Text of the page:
• The endocrine system consists of endocrine glands which secretes hormones.
  • Hormones are substances that are secreted by one group of cells, are secreted into the blood, and affects the physiology of another group of cells (organs). 
  • The endocrine system is controlled by the pituitary gland and the hypothalamus.
  • Endocrine organs are well vascularized.
  • A system of ductless glands
  • Endocrinology – study of hormones and endocrine glands Hormones are able to maintain homeostasis because they are subject to negative feedback mechanisms.


A hormone is a chemical transmitter. It is released in small amounts from glands and is transported in the bloodstream to target organs or other cells.  Hormones are chemical messengers,

transferring information and instructions from one set of cells to another.


Hyposecretion or hypersecretion of any hormone can be harmful to the body.  Controlling the production of hormones can treat many hormonal disorders in the body.

Hormones regulate growth, development, mood, tissue function, metabolism, and sexual


  • Hypothalamus
  • Pituitary Gland
  • Thyroid Gland
  • Parathyroid Glands
  • Thymus Gland
  • Adrenal Glands
  • Pancreas
  • Ovaries
  • Testes
  • Pineal Gland


•Part of brain

–Regulates ANS, emotions, feeding/satiety, thirst, body temperature, etc.

–Hormones related to these functions

•“Releasing hormones”

•Axonal transport to posterior lobe

Some Hypothalamus Hormones

  • Growth Hormone Releasing Hormone (GH-RH)
  • Prolactin Releasing Hormone (PRL-RH)
  • Thyroid Stimulating Hormone Releasing Hormone (TSH-RH)
  • Adrenocorticotropic Hormone Releasing Hormone (ACTH-RH)
  • Melanocyte Stimulating Hormone Releasing Hormone (MSH-RH)
  • Follicle Stimulating Hormone Releasing Hormone (FSH-RH)
  • Luteinizing Hormone Releasing Hormone (LH-RH)
  • Growth Hormone Inhibiting Hormone (GH-IH)
  • Prolactin Inhibiting Hormone (PRL-IH)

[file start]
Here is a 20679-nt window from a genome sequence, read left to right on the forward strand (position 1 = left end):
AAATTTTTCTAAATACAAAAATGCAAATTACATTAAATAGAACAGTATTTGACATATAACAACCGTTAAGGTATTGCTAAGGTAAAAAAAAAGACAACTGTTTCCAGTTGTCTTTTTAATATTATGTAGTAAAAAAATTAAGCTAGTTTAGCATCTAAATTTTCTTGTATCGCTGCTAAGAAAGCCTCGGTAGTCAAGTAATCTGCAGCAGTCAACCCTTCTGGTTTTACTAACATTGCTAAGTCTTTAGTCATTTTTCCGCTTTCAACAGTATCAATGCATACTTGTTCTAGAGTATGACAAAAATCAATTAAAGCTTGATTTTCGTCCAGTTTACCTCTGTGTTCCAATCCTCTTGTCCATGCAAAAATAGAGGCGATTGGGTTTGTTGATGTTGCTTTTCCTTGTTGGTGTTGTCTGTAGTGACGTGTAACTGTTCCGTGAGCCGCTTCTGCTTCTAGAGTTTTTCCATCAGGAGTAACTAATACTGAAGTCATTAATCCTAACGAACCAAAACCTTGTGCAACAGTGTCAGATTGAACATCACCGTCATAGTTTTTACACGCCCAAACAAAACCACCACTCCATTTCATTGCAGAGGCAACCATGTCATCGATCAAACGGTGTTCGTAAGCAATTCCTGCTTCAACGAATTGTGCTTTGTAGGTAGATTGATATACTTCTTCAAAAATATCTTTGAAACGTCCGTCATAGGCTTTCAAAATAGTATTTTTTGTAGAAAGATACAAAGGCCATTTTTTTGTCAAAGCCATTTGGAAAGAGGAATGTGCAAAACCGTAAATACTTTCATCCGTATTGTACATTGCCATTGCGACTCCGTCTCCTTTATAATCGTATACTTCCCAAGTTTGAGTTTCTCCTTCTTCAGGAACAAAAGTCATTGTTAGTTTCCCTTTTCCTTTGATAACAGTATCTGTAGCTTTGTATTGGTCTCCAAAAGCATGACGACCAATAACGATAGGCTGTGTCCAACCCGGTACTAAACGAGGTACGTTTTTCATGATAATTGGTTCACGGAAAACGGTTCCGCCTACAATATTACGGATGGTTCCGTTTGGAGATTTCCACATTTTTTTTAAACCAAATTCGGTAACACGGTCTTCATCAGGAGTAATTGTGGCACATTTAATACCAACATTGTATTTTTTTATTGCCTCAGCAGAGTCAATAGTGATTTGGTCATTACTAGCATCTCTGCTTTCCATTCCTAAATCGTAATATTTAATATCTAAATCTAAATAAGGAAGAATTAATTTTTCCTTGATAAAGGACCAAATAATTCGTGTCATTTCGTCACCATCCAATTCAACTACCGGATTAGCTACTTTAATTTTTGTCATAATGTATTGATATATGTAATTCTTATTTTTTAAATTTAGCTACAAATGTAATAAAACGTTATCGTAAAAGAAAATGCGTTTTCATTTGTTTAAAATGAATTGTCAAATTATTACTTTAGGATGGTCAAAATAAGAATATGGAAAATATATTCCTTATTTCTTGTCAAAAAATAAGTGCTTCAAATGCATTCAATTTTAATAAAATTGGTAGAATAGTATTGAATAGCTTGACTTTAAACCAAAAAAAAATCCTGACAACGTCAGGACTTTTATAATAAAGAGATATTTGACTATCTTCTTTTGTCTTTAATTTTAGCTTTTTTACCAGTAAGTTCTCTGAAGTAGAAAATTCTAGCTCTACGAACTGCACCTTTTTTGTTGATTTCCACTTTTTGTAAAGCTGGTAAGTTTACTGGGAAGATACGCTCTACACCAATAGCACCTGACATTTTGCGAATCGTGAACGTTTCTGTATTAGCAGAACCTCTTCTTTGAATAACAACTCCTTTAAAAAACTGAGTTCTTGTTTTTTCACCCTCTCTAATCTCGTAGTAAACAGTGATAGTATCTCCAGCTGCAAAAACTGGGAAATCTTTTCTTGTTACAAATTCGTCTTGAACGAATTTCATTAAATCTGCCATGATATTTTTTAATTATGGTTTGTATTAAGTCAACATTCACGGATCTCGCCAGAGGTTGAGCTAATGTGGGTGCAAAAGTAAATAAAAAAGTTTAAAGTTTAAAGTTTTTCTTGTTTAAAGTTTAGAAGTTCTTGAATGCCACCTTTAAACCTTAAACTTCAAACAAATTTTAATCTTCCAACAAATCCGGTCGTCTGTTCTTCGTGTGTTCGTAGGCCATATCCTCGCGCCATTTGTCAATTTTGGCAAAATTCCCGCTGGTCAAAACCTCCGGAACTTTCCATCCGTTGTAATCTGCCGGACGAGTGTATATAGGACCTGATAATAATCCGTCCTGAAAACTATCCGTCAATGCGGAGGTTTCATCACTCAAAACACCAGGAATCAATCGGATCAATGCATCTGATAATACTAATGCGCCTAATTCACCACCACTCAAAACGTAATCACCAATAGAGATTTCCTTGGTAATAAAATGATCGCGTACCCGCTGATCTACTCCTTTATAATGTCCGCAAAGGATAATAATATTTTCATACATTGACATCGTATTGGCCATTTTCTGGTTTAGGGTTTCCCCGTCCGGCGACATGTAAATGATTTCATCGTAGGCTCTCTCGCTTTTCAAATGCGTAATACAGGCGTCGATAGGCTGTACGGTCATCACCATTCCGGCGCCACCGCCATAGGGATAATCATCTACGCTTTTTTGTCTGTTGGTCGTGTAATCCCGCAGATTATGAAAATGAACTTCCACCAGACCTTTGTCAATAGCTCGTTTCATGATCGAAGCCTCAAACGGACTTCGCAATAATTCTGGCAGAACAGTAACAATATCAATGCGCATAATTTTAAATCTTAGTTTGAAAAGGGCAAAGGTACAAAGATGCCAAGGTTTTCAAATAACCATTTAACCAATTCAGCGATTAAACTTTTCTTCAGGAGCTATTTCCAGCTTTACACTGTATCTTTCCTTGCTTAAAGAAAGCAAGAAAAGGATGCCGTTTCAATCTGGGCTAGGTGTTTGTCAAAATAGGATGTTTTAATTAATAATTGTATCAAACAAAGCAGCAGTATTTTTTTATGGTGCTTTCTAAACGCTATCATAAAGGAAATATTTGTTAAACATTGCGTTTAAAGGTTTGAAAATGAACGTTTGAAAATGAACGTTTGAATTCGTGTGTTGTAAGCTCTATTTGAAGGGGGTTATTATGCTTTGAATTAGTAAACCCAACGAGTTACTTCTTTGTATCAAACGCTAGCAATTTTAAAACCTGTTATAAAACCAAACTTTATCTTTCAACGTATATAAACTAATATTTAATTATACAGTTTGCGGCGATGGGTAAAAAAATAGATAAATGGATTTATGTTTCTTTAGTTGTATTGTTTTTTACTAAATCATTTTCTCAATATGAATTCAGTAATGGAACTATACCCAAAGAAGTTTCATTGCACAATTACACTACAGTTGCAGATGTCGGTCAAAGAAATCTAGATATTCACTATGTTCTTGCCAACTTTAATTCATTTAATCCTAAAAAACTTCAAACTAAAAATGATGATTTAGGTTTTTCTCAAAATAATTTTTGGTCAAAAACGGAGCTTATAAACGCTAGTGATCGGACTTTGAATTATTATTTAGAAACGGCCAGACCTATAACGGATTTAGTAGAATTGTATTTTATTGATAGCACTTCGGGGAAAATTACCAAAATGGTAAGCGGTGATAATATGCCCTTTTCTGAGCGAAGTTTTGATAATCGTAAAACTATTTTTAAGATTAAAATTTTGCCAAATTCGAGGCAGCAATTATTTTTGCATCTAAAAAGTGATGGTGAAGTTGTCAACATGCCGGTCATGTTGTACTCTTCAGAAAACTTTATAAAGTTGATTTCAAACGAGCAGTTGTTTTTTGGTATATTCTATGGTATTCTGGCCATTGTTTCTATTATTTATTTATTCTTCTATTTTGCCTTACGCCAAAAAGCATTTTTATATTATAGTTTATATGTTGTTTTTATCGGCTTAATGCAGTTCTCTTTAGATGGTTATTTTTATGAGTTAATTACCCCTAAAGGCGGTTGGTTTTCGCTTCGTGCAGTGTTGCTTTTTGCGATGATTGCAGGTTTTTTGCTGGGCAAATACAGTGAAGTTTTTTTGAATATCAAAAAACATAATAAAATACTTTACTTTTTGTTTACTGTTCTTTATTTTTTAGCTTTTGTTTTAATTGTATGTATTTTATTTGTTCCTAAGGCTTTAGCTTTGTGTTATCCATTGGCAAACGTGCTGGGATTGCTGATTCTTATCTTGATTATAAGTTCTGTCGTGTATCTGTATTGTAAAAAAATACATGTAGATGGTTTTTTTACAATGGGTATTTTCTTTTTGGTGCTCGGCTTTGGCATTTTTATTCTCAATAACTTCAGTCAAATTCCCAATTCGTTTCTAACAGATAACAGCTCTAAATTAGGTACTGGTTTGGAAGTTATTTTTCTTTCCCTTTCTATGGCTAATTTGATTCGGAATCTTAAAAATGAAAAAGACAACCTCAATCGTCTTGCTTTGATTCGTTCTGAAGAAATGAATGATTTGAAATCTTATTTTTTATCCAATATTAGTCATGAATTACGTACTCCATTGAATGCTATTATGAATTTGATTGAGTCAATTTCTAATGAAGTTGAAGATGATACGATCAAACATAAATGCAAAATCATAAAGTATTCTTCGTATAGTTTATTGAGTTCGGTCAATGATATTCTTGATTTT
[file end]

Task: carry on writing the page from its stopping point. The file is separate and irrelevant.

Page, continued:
• Thyroid Stimulating Hormone Inhibiting Hormone (TSH-IH)
  • Adrenocorticotropic Hormone Inhibiting Hormone (ACTH-IH)
  • Melanocyte Stimulating Hormone Inhibiting Hormone (MSH-IH)
  • Follicle Stimulating Hormone Inhibiting Hormone (FSH-IH)
  • Luteinizing Hormone Inhibiting Hormone (LH-IH)


The Pituitary gland, also known as the hypophysis, is a pea-sized endocrine gland situated at the base of our brain.

It is often referred to as the ‘Master Gland’ because it produces some of the important hormones in the body.

It is situated in a bony structure called the Pituitary fossa, just below the hypothalamus, close to the optic nerve. 

Secretions from the anterior pituitary gland…

  2. ACTH
  3. TSH
  4. LH & FSH
  5. PRL
  6. MSH

Growth Hormone (GH):  essential for the growth and development of bones, muscles, and other organs.

Its excess leads to gigantism and deficiency leads to dwarfism.

Adrenocorticotropin(ACTH):  essential for the growth of the adrenal cortex.

Thyroid-Stimulating Hormone (TSH):  essential for the growth and development of the thyroid gland.

Follicle-Stimulating Hormone (FSH):  is a gonadotropic hormone.

It stimulates the growth ovarian follicles in the female and the production of sperm in the male.

Prolactin (PRL):  stimulates the development and growth of the mammary glands and milk production during pregnancy..

The sucking motion of the baby stimulates prolactin secretion.

Melanocyte-stimulating hormone (MSH): regulates skin pigmentation and promotes the deposit of melanine in the skin after exposure to sunlight

Secretion from the posterior lobe of the pituitary gland

Antidiuretic Hormone (ADH):  stimulates reabsorption of water by the renal tubules.

 Hyposecretion result in diabetes insipidus.

Oxytocin:  stimulates uterus to contract during labor

 A synthetic version of this hormone, used to induce labor, is called Pitocin.

It also stimulates the mammary glands to release milk. 


It is a pinecone-shaped small gland located in the middle of the human brain in between the two hemispheres in an area called epithalamus.

It was once known as “the third eye”. It is the major site for melatonin secretion, which regulates the body’s internal clock (Circadian rhythm)


The pineal gland is pine-cone-shaped and only about 1 cm in diameter

Melatonin: Has some effect on sleep/awake cycles and other biological clock

Serotonin: a neurotransmitter that regulates intestinal movements and affects appetite, mood, sleep, anger, and metabolism.


The thyroid gland is a ductless endocrine gland situated in the anterior/front portion of the neck.

It roughly resembles the shape of a butterfly.

It is also one of the largest endocrine glands, weighing an average of 25 – 30 g.

This gland has two lobes on either side of the trachea, with each lobe measuring 4 – 6 cm in length and 1.3 – 1.8 cm in width.


Largest endocrine gland in body

Yellow brown in color

Highly vascularised

Situated in front of neck at level of c5-c7 vertebra

It has 2 lobes connected by an isthmus

Both the lobes are conical in shape

Weight of gland 30gms

Capsule- true capsule-condensation of CT

False capsule-pretracheal layer of deep cervical fascia

Blood supply– superior throid artery

Inferior thyroid artery

Venous drainage- superior inferior and middle thyroid veins

Produces two hormones

Thyroid hormone (TH)



•Thyroid hormone (TH)

–Acts on most cells of the body

–Increases metabolic rate

–Iodine is needed to make TH

•Calcitonin Lowers blood calcium